Monday, May 2, 2011
Wedding photographers can keep their gig
My background is in product photography. I make inanimate objects look pretty so they can be sold on line or in a catalog. I can arrange it, light it, poke, prod, push, tweak, and otherwise molest the hell out of an object and IT WON'T COMPLAIN! I can take my time and adjust the hell out of everything until I get the results I am looking for. I can't do that with people. They don't have the same patience with me that a piece of jewelry does. Go figure.
However, when a close friend was getting married and asked me if I was willing to take picture at the wedding, I couldn't say no. I must also let you know that they had already hired a photographer so I was off the hook for all the 'important' shots. All they wanted from me were 'additional' pictures. All the candid and superfluous images of guests doing the crazy stuff the photographer won't get.
However, I looked at this as an opportunity to try my hand at wedding photography. I learned several valuable lessons for my little social experiment and the first was that I was grossly unprepared for this type of photography. For one, my equipment is not geared to low light situations such as shooting in a dim church where the use of flash is frowned upon. Not only frowned upon but can send you to HELL with one glance from an angry priest. I'm used to working with lights I can put anywhere.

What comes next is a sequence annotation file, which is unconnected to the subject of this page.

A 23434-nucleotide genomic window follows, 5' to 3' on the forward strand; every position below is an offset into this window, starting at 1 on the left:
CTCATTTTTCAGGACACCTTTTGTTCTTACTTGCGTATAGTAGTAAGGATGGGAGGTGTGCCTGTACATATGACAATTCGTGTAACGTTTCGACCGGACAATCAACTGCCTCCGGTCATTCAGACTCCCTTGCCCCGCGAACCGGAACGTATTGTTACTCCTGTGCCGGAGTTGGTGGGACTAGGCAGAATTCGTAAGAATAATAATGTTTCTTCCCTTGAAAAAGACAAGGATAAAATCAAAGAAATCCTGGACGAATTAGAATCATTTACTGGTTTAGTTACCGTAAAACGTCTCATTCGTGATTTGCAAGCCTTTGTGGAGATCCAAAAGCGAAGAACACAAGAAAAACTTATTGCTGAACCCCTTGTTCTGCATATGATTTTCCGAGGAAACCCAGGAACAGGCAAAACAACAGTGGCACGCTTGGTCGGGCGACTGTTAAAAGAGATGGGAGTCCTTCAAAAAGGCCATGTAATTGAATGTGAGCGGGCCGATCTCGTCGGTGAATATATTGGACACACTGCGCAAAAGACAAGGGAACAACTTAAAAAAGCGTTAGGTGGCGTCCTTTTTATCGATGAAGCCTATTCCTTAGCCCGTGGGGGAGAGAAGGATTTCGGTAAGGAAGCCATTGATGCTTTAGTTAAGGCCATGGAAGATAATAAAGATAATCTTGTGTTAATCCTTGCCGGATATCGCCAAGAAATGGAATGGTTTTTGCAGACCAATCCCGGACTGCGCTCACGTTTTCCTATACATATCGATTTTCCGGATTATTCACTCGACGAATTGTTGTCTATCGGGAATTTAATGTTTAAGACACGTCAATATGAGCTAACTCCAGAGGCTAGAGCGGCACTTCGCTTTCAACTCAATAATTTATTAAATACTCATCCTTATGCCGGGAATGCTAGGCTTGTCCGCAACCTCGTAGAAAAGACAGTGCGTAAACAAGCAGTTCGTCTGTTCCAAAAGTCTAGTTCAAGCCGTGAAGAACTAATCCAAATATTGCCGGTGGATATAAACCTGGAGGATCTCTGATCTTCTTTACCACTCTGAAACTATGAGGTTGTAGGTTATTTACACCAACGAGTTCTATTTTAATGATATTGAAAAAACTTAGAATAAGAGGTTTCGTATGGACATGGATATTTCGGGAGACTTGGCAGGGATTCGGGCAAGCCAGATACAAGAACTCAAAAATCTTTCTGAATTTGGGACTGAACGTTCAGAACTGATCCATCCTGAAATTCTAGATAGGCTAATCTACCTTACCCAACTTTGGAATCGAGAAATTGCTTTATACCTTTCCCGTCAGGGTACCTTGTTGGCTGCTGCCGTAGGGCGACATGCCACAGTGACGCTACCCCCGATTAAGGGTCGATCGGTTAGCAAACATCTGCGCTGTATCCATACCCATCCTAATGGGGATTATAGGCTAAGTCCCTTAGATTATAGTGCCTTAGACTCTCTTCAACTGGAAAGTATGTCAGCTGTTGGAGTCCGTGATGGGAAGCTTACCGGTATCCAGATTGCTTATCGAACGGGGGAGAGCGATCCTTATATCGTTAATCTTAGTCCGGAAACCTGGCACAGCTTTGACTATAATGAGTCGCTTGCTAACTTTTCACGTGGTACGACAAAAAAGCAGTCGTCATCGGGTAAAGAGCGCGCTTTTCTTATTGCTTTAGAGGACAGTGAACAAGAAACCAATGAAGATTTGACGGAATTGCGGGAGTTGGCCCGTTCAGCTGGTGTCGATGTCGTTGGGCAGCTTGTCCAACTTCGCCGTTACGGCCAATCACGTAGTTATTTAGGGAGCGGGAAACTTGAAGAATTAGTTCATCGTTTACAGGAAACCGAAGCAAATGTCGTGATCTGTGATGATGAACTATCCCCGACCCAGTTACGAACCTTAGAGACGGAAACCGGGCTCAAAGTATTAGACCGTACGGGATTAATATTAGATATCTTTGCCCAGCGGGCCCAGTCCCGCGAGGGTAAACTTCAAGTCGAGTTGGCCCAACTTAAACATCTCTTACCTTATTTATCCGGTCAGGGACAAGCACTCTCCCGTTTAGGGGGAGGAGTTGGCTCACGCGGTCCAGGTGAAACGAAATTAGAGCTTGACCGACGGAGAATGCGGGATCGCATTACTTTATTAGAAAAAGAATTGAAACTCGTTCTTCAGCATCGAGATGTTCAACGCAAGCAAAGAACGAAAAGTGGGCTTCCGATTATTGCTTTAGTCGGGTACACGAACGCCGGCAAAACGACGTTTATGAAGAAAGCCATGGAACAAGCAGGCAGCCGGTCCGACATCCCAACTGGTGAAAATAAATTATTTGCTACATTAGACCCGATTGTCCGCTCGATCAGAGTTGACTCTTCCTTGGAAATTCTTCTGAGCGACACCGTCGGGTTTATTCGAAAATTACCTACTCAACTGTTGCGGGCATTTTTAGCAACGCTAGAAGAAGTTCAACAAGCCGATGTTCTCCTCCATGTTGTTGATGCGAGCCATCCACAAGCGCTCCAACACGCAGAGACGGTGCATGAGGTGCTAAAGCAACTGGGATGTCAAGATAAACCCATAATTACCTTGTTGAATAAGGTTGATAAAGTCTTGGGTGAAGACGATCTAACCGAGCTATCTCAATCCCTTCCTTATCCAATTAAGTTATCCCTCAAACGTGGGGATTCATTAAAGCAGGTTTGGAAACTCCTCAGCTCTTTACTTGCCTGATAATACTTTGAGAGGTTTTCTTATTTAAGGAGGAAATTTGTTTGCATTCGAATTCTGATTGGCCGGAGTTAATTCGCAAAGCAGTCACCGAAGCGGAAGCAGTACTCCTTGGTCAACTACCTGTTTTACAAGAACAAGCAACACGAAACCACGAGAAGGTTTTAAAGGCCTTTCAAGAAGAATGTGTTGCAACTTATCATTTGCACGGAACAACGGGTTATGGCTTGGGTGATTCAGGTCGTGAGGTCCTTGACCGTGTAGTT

The second is the sheer pressure of having to produce quality images with ONE CHANCE IN EVER to get it. That's right, there are no, 'let's reset that shot' as the bride walks down the isle. You miss that moment and it's gone forever. Now take that and multiply it by, oh some ridiculous number and you'll understand the pressure a wedding photographer has to deal with.
Which leads me to an observation about photography groups. There are various levels of photographers, from beginners to pros. However, there is so much involved with photography and there are so many areas of specialization that even someone with the label of pro can not know it all. There is always someone that comes along with a little piece of information, that little nugget of a tip that will humble the pro into understanding that there is always something else to learn.
So remember your roots, help yourself by helping others and you'll find that learning is indeed a two way street. While you may find that you are good at one thing, you may also find that it's best to leave the wedding photography to the professionals.